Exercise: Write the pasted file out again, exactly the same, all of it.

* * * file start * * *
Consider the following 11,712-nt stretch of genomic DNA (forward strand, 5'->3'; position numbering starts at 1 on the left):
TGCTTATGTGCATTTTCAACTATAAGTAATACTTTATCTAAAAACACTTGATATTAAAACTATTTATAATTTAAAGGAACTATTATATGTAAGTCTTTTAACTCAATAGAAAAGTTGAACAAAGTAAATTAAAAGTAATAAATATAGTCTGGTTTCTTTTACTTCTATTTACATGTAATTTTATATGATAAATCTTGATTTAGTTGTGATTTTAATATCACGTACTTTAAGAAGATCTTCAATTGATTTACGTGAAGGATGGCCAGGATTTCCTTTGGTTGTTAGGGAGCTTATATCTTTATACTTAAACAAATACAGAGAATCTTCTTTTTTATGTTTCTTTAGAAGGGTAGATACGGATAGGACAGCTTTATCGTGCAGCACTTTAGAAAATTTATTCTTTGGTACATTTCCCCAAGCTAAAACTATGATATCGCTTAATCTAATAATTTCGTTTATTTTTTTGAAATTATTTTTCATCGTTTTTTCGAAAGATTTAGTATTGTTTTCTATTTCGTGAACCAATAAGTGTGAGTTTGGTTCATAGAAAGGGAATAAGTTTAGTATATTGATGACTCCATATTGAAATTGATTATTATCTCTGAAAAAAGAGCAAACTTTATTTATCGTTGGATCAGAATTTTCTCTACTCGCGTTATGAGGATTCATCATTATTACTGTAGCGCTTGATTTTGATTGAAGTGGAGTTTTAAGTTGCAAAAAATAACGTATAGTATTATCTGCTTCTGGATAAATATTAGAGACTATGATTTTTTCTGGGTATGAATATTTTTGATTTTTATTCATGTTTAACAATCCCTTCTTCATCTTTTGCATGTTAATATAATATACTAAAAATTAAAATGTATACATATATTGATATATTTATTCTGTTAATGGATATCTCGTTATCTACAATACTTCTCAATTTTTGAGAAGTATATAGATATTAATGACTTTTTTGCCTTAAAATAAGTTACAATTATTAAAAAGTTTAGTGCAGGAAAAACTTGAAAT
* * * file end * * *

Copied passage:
Consider the following 11,712-nt stretch of genomic DNA (forward strand, 5'->3'; position numbering starts at 1 on the left):
TGCTTATGTGCATTTTCAACTATAAGTAATACTTTATCTAAAAACACTTGATATTAAAACTATTTATAATTTAAAGGAACTATTATATGTAAGTCTTTTAACTCAATAGAAAAGTTGAACAAAGTAAATTAAAAGTAATAAATATAGTCTGGTTTCTTTTACTTCTATTTACATGTAATTTTATATGATAAATCTTGATTTAGTTGTGATTTTAATATCACGTACTTTAAGAAGATCTTCAATTGATTTACGTGAAGGATGGCCAGGATTTCCTTTGGTTGTTAGGGAGCTTATATCTTTATACTTAAACAAATACAGAGAATCTTCTTTTTTATGTTTCTTTAGAAGGGTAGATACGGATAGGACAGCTTTATCGTGCAGCACTTTAGAAAATTTATTCTTTGGTACATTTCCCCAAGCTAAAACTATGATATCGCTTAATCTAATAATTTCGTTTATTTTTTTGAAATTATTTTTCATCGTTTTTTCGAAAGATTTAGTATTGTTTTCTATTTCGTGAACCAATAAGTGTGAGTTTGGTTCATAGAAAGGGAATAAGTTTAGTATATTGATGACTCCATATTGAAATTGATTATTATCTCTGAAAAAAGAGCAAACTTTATTTATCGTTGGATCAGAATTTTCTCTACTCGCGTTATGAGGATTCATCATTATTACTGTAGCGCTTGATTTTGATTGAAGTGGAGTTTTAAGTTGCAAAAAATAACGTATAGTATTATCTGCTTCTGGATAAATATTAGAGACTATGATTTTTTCTGGGTATGAATATTTTTGATTTTTATTCATGTTTAACAATCCCTTCTTCATCTTTTGCATGTTAATATAATATACTAAAAATTAAAATGTATACATATATTGATATATTTATTCTGTTAATGGATATCTCGTTATCTACAATACTTCTCAATTTTTGAGAAGTATATAGATATTAATGACTTTTTTGCCTTAAAATAAGTTACAATTATTAAAAAGTTTAGTGCAGGAAAAACTTGAAAT